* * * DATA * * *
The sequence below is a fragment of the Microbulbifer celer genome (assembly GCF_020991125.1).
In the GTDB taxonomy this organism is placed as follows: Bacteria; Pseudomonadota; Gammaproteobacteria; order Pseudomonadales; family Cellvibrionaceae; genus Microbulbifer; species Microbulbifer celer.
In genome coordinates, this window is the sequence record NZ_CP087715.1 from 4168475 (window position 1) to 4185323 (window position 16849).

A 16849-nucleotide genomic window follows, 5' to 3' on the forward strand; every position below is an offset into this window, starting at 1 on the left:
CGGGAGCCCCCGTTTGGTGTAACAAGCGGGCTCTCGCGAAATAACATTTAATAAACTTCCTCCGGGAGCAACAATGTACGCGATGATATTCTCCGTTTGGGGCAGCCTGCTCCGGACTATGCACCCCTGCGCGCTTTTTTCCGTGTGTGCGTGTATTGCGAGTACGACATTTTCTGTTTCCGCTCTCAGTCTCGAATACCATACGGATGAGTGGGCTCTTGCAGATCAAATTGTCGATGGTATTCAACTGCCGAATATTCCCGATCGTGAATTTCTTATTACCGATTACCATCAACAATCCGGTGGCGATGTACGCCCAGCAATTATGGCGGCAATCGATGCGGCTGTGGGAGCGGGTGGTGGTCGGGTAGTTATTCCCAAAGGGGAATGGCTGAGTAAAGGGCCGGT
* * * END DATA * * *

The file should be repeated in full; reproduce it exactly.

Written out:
The sequence below is a fragment of the Microbulbifer celer genome (assembly GCF_020991125.1).
In the GTDB taxonomy this organism is placed as follows: Bacteria; Pseudomonadota; Gammaproteobacteria; order Pseudomonadales; family Cellvibrionaceae; genus Microbulbifer; species Microbulbifer celer.
In genome coordinates, this window is the sequence record NZ_CP087715.1 from 4168475 (window position 1) to 4185323 (window position 16849).

A 16849-nucleotide genomic window follows, 5' to 3' on the forward strand; every position below is an offset into this window, starting at 1 on the left:
CGGGAGCCCCCGTTTGGTGTAACAAGCGGGCTCTCGCGAAATAACATTTAATAAACTTCCTCCGGGAGCAACAATGTACGCGATGATATTCTCCGTTTGGGGCAGCCTGCTCCGGACTATGCACCCCTGCGCGCTTTTTTCCGTGTGTGCGTGTATTGCGAGTACGACATTTTCTGTTTCCGCTCTCAGTCTCGAATACCATACGGATGAGTGGGCTCTTGCAGATCAAATTGTCGATGGTATTCAACTGCCGAATATTCCCGATCGTGAATTTCTTATTACCGATTACCATCAACAATCCGGTGGCGATGTACGCCCAGCAATTATGGCGGCAATCGATGCGGCTGTGGGAGCGGGTGGTGGTCGGGTAGTTATTCCCAAAGGGGAATGGCTGAGTAAAGGGCCGGT